To get started with Boost, you first need to learn about the basic concepts.

The core entity in Boost is the Form.  A form is very similar to the actual paper forms that you use, for example to do your Tax returns.

Once you have defined a Form in the system, you can create many instances of the form. For example, you can create a form for expense reports and allow your employees to fill in their own expenses.

A form is divided into different sections called modules. So for example, an expense report may have three modules, one general section containing employee information, one for general expenses and one for travel costs.

Once you have defined a form, you can attach different templates to a form. A Template is the view with which a form is displayed. For example, you may want to capture the employee information in a CV form and render it into a nicely formatted PDF document to present to potential clients.

It is also possible to define workflows on forms so you can get an easy overview of the status of your business.  A good example is to create a Workflow for new expense reports. This way, the system will notify users every morning if there are new, unprocessed expense reports that need to be handled.

Boost also allows you to define reports on forms. A Report allows you to get a visual overview of the state of your documents. A good example of this would be a form to collect some feedback from your customers. You could create a questionnaire form with some questions for your customers including a field where they can select their country and the role of the person filling in the form. With Boost you can then very easily chart the distribution of responses over country or over role.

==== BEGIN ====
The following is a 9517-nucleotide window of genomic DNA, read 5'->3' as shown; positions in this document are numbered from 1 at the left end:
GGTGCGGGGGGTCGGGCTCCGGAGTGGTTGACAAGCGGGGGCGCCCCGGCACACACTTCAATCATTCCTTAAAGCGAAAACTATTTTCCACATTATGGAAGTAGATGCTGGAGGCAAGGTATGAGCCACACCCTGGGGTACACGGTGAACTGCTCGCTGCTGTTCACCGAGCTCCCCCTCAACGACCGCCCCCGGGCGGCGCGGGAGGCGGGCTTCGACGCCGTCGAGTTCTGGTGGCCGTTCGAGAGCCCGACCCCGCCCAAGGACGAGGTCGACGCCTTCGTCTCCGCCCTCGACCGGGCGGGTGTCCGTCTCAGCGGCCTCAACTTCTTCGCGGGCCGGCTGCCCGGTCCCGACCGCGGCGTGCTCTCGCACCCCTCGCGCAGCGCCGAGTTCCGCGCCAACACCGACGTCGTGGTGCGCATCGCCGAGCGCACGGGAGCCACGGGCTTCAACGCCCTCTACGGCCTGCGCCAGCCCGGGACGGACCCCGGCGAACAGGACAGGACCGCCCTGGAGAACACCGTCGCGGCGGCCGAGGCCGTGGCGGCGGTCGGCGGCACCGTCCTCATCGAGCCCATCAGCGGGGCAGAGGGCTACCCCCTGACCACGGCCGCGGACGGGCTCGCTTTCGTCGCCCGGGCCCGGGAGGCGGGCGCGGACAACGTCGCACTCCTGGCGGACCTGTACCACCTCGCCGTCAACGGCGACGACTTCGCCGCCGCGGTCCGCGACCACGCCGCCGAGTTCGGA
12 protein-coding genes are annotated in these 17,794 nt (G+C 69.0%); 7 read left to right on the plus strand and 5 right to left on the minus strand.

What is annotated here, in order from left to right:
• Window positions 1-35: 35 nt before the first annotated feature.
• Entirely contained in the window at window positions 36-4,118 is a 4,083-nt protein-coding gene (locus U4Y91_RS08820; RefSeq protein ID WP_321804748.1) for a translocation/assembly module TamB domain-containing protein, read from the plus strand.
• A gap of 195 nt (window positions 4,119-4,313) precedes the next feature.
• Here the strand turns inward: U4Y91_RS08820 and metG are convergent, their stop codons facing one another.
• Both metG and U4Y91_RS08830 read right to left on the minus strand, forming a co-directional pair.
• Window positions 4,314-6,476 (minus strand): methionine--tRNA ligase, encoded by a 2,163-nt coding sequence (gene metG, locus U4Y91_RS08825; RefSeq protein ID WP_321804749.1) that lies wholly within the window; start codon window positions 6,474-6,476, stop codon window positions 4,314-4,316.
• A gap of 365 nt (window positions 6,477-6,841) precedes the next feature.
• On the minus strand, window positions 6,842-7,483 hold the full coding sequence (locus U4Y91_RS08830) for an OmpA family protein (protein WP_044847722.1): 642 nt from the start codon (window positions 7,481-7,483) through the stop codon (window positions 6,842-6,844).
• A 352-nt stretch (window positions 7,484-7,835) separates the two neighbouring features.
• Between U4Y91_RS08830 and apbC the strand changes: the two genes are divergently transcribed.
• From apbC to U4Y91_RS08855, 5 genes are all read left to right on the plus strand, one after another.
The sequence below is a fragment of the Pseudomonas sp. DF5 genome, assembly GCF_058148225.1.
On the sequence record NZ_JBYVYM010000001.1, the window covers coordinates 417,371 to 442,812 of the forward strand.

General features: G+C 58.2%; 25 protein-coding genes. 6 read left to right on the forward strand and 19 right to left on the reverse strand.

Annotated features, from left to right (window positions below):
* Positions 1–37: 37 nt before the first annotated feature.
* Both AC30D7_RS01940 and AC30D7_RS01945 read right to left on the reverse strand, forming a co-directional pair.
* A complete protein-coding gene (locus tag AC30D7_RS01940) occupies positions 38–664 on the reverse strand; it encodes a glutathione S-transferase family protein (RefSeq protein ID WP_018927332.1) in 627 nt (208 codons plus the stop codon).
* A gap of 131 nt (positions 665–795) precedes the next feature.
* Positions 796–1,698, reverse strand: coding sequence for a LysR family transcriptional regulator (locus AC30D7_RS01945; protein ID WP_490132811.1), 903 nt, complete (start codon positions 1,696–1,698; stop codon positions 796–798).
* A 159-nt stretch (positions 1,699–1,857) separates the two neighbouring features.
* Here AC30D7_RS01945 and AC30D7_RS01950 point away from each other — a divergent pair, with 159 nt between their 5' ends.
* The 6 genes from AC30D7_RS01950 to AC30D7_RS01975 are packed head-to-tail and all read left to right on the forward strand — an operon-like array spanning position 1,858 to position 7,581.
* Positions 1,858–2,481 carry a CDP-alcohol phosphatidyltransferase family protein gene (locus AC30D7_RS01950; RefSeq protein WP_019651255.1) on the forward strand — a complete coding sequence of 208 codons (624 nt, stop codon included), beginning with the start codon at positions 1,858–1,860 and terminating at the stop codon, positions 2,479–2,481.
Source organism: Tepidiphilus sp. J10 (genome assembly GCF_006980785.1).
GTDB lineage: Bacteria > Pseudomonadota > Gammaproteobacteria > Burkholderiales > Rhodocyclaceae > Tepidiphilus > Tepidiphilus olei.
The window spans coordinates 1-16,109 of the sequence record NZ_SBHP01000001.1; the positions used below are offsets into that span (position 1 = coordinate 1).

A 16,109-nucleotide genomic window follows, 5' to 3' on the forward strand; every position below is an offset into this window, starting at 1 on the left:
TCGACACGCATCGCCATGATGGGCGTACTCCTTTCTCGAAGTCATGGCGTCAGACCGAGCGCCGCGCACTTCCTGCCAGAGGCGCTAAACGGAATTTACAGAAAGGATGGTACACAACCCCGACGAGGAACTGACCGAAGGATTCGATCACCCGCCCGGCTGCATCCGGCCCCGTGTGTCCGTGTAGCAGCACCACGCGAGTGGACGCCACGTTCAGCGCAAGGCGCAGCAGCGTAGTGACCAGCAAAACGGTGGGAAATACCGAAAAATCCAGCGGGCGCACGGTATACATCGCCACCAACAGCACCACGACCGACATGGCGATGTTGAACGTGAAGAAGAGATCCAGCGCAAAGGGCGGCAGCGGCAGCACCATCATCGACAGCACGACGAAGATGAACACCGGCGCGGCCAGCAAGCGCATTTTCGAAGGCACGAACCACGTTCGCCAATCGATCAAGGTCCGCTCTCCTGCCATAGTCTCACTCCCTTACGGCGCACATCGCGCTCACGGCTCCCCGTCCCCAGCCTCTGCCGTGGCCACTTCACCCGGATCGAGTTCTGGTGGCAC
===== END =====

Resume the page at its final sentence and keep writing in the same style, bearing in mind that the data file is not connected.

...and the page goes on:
In addition, it is possible to organise your forms by defining different categories and assigning your forms to a specific Category.

The Boost system allows you to differentiate between user types using departments. This enables you to create different Departments reflecting the actual state of you organisation. For example, you can create a department for Human Resources and one for Legal and assign users to the different departments.  Next you can specify that certain documents are only visible to certain departments and then only users belonging to that department will be able to see the documents.

You can manage the access to a form and its functionality by setting the Rights of a form or form section to a specific department. This way you can allow all employees to create expense reports but only allow members of the finance department to set an expense report to paid or rejected.

Finally, it is possible to define Transformations on forms. Transformations allow you to create new forms from other forms and external data based upon certain rules that you can define. A good example of this is to define a form for contracts and another for invoices. The contract specifies prices and conditions and the invoice specifies what needs to be billed. Now it is possible to generate invoices from contracts by using an excel sheet as input of work done and combining this with the contract. If this sounds a little complex or abstract, take a look at the example to help you understand it better.